Karen McDougal. (Dimitrios Kambouris/Getty Images for Playboy)

There is a lot of old information in a lawsuit that former Playboy model Karen McDougal filed against the National Enquirer's parent company Tuesday, but one new claim stands out and could spell trouble for President Trump.

McDougal, who says she had an affair with Trump more than a decade ago, alleges in the lawsuit that American Media Inc. did not act alone when it bought her silence in 2016 but “worked secretly with Mr. Trump's personal 'fixer.' ”

The “fixer,” according to the lawsuit, is attorney Michael Cohen, the same lawyer who claims to have used his own funds to pay off porn star Stormy Daniels, who also says she had an affair with Trump.

The White House has declined to say whether Trump knew about Cohen's $130,000 arrangement with Daniels, though the notion that Trump would have been unaware strains credulity. It seemed more plausible that Trump would not have known about the $150,000 deal between McDougal and American Media, but now the charge that Cohen was involved in that nondisclosure agreement, too, makes it even harder to imagine that the president had no idea what was being done on his behalf.

The buffer between Trump and the efforts to muzzle the women he allegedly had affairs with appears to be shrinking. Trump denies both relationships.

American Media told the New York Times last month that it contacted Cohen only in the course of vetting McDougal's account of a sexual relationship with Trump. American Media chief executive David Pecker has previously suggested that he was merely looking out for a friend, Trump, when his company purchased exclusive rights to McDougal's story then did not publish it, a practice known as “catch and kill.”

Under the contract between McDougal and American Media, included in court documents, the former model would appear on magazine covers and write fitness columns while turning over lifetime rights to her story about “any romantic, personal and/or physical relationship McDougal has ever had with any then-married man.”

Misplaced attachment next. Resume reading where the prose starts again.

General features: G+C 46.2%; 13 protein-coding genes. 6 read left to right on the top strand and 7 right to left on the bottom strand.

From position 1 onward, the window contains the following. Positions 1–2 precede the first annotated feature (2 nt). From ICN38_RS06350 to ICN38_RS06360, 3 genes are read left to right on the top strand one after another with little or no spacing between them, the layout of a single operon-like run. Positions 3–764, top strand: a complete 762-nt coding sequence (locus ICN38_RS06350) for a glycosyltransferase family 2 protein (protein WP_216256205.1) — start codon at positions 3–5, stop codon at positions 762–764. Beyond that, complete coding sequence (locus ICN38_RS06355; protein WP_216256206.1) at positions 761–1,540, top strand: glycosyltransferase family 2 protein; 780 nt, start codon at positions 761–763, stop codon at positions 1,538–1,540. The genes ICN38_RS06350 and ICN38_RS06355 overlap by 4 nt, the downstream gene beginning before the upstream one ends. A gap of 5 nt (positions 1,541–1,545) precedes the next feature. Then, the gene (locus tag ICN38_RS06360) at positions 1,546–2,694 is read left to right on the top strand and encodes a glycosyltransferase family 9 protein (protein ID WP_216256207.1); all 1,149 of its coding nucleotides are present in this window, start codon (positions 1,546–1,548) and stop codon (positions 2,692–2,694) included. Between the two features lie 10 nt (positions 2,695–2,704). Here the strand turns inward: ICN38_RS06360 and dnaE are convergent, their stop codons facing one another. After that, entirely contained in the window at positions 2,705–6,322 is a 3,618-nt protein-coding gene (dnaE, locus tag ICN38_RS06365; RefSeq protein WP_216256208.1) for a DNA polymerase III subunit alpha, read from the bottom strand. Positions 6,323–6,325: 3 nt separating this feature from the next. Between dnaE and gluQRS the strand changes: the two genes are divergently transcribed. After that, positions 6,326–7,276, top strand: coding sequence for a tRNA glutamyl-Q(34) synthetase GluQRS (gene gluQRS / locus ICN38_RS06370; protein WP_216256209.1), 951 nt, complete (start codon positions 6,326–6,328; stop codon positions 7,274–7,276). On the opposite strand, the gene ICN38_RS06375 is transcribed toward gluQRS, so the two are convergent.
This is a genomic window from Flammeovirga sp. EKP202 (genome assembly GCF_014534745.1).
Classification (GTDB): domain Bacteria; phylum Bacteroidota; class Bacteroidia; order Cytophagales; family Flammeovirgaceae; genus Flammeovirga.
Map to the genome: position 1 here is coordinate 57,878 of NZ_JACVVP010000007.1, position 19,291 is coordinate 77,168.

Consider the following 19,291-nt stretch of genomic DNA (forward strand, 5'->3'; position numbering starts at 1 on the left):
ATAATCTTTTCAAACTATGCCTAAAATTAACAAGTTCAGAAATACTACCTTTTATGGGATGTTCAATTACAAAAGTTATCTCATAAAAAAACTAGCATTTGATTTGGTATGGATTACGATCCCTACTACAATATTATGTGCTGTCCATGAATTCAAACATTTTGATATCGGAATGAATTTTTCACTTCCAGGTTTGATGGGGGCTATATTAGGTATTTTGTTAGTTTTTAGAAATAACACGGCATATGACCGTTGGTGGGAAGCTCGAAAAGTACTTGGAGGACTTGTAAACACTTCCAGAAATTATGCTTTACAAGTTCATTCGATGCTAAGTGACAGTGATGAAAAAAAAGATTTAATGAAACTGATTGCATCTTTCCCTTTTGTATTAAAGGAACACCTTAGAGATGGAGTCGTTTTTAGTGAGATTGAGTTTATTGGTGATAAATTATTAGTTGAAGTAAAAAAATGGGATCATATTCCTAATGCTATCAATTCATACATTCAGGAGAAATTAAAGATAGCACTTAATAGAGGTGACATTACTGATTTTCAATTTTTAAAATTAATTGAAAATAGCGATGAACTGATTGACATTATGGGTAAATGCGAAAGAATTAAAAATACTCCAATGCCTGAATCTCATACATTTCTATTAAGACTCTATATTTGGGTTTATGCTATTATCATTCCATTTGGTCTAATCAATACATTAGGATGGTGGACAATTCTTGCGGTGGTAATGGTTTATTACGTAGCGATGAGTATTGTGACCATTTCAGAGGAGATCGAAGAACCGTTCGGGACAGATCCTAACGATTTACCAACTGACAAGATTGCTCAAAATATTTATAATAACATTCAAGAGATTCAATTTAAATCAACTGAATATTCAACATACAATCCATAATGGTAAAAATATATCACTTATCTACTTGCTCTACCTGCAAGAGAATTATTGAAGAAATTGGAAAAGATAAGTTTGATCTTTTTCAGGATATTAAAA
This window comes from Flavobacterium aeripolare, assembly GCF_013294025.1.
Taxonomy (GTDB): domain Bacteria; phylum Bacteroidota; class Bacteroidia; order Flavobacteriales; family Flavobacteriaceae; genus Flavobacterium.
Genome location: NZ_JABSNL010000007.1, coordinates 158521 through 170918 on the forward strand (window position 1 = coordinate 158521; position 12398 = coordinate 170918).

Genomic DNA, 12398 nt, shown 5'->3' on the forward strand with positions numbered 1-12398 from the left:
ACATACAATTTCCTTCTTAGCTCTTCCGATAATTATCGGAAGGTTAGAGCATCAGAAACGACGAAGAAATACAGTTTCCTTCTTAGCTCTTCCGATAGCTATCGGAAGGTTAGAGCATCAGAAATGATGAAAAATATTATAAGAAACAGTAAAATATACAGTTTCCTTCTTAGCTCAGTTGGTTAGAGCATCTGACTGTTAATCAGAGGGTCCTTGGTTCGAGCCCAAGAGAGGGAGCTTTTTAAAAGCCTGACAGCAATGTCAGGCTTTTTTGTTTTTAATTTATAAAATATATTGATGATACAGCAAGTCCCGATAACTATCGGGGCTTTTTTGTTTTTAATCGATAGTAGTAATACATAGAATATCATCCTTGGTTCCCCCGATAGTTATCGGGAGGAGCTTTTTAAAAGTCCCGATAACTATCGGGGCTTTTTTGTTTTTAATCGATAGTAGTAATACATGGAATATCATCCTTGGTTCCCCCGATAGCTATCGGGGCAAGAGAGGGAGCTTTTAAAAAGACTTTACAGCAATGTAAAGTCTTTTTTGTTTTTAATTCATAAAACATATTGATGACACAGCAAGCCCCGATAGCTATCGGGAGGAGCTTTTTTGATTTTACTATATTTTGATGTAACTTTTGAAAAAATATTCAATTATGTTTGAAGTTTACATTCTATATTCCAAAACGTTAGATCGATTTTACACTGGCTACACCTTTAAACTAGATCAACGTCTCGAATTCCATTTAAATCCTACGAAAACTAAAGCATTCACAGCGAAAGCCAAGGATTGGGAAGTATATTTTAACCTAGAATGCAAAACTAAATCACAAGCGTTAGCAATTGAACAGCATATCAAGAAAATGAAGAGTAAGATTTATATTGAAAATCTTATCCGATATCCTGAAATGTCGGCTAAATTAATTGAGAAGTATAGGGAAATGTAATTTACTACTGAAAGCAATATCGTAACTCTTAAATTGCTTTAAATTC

“Once she's part of the company, then on the outside she can't be bashing Trump,” Pecker told the New Yorker last year.

McDougal claims in her lawsuit that Cohen was more involved in contract negotiations than Pecker and American Media have let on.

“AMI entered into the agreement with Ms. McDougal in coordination with Michael Cohen, an agent of the Trump campaign, and for the purpose of influencing the 2016 presidential election,” the suit alleges.

The lawsuit also accuses McDougal’s former attorney, Keith Davidson, of colluding with Cohen and American Media. Cohen told the Times he does not recall speaking with Davidson before the contract was signed but has not addressed McDougal’s claim that he worked with American Media.

Michael Avenatti, an attorney for Daniels, said last week that he has been contacted by six other women who claim to have had sexual relationships with Trump; at least two of these women say they signed nondisclosure agreements, according to Avenatti.

David Hoffman, a contract-law specialist at the University of Pennsylvania Law School who reviewed Daniels's nondisclosure agreement at The Fix's request, said that “when you read this contract, it's pretty clear that this isn't the first time they've [Trump's team] had an agreement, which is why there are so many weird clauses in there about paternity and about videotape. I think there were other people for whom those were relevant questions.”

A major question is whether more women will come forward and produce contracts that Cohen negotiated — and whether Trump can plausibly deny knowing about any of them.